It is important for this central status of the face that deciphering the facial expression is not only a feature of communication about achievements and performances, but also an operational part of the performance itself. While television tries to read the exhaustion and determination from the athletes’ faces it never misses the opportunity to emphasize that competing opponents do the same: Lance Armstrong looking in the eyes of Jan Ulrich before attacking him at the climb of L’Alpe d’Huez (Tour de France 2001) has become an often repeated icon of sports history, and stories of athletes judging one another, or their (feigned) injuries, by looking in each other’s faces are innumerable.
The human face in television sports, then, is always an object, as well as an instrument, of the process of knowledge production; it has to be scrutinized in slow motion and commented on to achieve public meaning. The face is a display that gives access to otherwise invisible aspects of the competition that can be physiological as well as psychological. In comparing the performances it becomes important to differentiate participants by the ‘transparency’ of their faces; in endurance sports like bicycle racing, for instance, it is quite usual to hear commentators talk about an athlete who is very ‘difficult to read’ because his face always looks strained, not just when he is in a tight spot.
On the one hand the visualization and interpretation of the face are totally integrated in the way knowledge is produced in television sports. They are connected to the physiological and psychological, to the quite complex technical and tactical features that differ in different sports and on different occasions. On the other hand the visualization and interpretation of the face can at the same time be connected to quite a lot more popular, broader forms of knowledge. The most frequent examples are psychological or biographical narratives in which the performance of players is connected to their lives outside of sports. The depiction of faces, thus, is symptomatic for three levels of ambivalence that are characteristic for modern media sport:
- The first level is the ambivalent relation between sports and media: The faces are part of the spectacle the media produces. Nevertheless, the faces are linked into the comparison of performances and are thus as much ‘performance itself’ as they are an embellishment thereof.
- The second level is the ambivalent relation between precise, operational knowledge and a kind of popular readability, i.e. between specialist discourses and interdiscourse. The face is scrutinized through regulated procedures and connected to psychological and physiological knowledge, but it is also an opportunity to articulate stardom, fandom, and the corresponding polysemic textuality. Not least through the depiction of faces, media sports becomes a field in which not only specialist discourses is shown to be relevant to the public, but popular knowledge can, conversely and quite operationally, also be applied to explain events. This process is quite fundamental for the integration of our highly specialized society as it is based on the division of labor.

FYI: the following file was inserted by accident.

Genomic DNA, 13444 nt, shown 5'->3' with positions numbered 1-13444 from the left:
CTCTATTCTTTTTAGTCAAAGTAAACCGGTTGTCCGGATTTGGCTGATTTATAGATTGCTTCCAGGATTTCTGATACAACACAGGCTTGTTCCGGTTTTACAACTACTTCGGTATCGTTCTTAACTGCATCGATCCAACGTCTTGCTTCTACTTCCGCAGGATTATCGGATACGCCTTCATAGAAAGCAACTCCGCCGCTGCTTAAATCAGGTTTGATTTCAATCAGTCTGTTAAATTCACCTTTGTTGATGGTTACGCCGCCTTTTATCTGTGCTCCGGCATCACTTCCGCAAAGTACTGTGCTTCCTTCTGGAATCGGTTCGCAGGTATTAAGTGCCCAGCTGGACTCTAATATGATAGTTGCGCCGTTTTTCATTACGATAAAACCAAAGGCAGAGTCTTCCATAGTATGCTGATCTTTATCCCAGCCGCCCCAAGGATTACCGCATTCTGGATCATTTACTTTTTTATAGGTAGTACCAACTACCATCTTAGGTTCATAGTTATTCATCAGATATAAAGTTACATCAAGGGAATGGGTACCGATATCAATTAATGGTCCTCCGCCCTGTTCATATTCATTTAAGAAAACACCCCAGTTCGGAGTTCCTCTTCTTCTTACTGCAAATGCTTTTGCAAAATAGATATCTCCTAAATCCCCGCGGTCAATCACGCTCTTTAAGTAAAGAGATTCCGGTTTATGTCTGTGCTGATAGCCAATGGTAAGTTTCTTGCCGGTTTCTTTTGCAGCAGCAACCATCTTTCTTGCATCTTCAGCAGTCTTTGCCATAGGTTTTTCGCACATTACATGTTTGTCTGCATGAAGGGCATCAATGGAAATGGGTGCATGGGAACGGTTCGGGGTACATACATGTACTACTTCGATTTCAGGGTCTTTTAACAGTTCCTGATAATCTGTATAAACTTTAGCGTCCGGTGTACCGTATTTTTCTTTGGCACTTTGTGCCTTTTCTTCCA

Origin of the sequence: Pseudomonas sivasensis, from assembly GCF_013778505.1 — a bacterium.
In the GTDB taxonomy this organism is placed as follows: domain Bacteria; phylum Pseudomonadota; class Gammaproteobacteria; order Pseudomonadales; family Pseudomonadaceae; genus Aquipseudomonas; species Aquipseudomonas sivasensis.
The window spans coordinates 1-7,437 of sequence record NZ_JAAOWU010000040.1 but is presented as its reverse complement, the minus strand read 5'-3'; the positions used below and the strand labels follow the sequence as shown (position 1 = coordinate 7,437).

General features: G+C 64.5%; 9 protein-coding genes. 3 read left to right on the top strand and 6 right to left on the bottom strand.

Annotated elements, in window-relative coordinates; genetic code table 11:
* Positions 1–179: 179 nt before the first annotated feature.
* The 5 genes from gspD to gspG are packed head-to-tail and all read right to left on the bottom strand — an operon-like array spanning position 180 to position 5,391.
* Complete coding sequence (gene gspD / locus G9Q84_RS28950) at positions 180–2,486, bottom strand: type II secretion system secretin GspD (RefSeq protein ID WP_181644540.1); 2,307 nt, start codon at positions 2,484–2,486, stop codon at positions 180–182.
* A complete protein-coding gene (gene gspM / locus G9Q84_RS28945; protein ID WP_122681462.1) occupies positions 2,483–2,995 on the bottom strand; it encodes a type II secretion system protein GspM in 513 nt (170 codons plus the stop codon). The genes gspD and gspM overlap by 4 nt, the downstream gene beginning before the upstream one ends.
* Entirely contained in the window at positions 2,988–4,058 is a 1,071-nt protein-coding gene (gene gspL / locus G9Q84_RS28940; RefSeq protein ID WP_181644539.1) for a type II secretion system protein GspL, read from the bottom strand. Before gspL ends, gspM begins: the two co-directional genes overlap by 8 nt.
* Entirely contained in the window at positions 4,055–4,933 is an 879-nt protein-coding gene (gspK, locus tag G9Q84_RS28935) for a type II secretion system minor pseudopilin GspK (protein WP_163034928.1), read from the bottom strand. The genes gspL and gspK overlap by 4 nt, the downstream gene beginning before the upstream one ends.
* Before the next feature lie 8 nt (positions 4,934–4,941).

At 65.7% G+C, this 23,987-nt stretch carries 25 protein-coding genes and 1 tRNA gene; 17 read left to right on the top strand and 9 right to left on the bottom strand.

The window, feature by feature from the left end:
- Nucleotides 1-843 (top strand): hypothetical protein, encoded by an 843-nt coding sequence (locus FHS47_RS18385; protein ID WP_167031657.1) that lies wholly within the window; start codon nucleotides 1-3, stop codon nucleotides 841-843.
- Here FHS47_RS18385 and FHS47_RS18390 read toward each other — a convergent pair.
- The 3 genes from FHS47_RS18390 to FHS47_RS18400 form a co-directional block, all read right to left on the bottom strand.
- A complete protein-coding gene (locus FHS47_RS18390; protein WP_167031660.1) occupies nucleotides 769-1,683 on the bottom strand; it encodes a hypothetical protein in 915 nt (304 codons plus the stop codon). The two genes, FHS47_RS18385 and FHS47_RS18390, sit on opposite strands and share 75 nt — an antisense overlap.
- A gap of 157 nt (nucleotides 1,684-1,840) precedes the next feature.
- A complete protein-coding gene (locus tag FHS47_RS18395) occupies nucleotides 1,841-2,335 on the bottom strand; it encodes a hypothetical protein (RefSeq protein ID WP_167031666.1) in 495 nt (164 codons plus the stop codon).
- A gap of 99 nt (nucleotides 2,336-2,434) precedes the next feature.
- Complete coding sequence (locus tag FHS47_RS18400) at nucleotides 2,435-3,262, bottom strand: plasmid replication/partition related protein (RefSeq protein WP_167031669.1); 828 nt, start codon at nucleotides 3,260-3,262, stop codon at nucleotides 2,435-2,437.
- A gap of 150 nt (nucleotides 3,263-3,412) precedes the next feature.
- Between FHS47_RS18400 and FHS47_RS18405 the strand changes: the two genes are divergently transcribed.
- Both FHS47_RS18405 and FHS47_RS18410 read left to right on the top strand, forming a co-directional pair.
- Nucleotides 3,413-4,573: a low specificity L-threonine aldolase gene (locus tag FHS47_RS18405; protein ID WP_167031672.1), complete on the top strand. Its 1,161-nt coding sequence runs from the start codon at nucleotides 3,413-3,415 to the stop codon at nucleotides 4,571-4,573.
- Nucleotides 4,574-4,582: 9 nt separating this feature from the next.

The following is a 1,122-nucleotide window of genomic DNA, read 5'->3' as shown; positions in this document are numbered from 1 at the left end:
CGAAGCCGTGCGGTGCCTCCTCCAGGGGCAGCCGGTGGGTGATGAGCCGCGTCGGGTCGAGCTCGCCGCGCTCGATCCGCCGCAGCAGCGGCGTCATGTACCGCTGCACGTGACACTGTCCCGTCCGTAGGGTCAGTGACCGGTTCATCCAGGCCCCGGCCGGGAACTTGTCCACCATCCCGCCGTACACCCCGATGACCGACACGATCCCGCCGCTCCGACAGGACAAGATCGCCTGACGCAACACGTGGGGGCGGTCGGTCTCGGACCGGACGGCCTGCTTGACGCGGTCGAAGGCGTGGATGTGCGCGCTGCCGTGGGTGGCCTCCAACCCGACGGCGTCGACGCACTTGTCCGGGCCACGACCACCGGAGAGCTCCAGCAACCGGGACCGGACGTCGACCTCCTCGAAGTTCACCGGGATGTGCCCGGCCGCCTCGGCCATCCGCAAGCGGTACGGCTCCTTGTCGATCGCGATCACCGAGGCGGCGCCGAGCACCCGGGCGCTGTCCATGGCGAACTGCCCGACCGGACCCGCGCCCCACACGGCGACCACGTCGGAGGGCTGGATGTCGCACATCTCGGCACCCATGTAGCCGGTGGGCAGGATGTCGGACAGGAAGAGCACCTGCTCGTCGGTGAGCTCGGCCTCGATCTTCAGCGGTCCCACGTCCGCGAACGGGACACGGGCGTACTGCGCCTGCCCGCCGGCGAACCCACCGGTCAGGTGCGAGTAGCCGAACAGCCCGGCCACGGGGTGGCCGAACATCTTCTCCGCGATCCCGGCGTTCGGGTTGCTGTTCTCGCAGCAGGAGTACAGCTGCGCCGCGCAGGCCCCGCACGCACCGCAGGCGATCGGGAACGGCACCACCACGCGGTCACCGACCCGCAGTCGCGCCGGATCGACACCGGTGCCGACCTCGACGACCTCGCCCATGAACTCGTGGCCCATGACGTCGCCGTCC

- The third level is the ambivalent relation between on-field and off-field: During the competition the face of the athlete shows expressions that cannot be found elsewhere and thus define what sport is really about. At the same time, the faces – be they the athletes’, the coaches’, the fans’, or the cheering politicians’ – extend the sports into nearly any social or cultural field of relevance.
The politics of media sports has to be understood in this context. The body politics of sports quite often result from a naturalization but also a stylization of the body. Ethnic and gender differences are easily connected to the display of the athletes’ bodies, but the ‘facial politics’ are somehow more complicated. The ambivalent relation of the face to the body foster the connection of physical competition with so many other cultural meanings and modes of knowledge. In television sports the human is still a longing individual that can equally be interpreted (and finally understood) through scientific reasoning as well as common sense. The necessary hermeneutic process can strategically take up or avoid topics, and integrate as well as disintegrate different agencies. The nationalist ideas or the racist descriptions so omnipresent in sports can also be found in other media genres, if sometimes less clearly articulated. Specific for the genre of sports is the dynamic way these ideas can strategically be limited to ‘sport itself’ and at the same time consequentially be applied to common, general aspects of life – the interpretation of facial expression is on of the decisive procedures supporting this political potential of media sport.
Markus Stauff teaches Media Studies at the University of Amsterdam and is co-editor of the journal Zeitschrift für Medienwissenschaft. Main fields of interest are: Television Studies, Governmentality Studies, Politics of Media, Visual Culture of Sports. (http://home.medewerker.uva.nl/m.stauff/)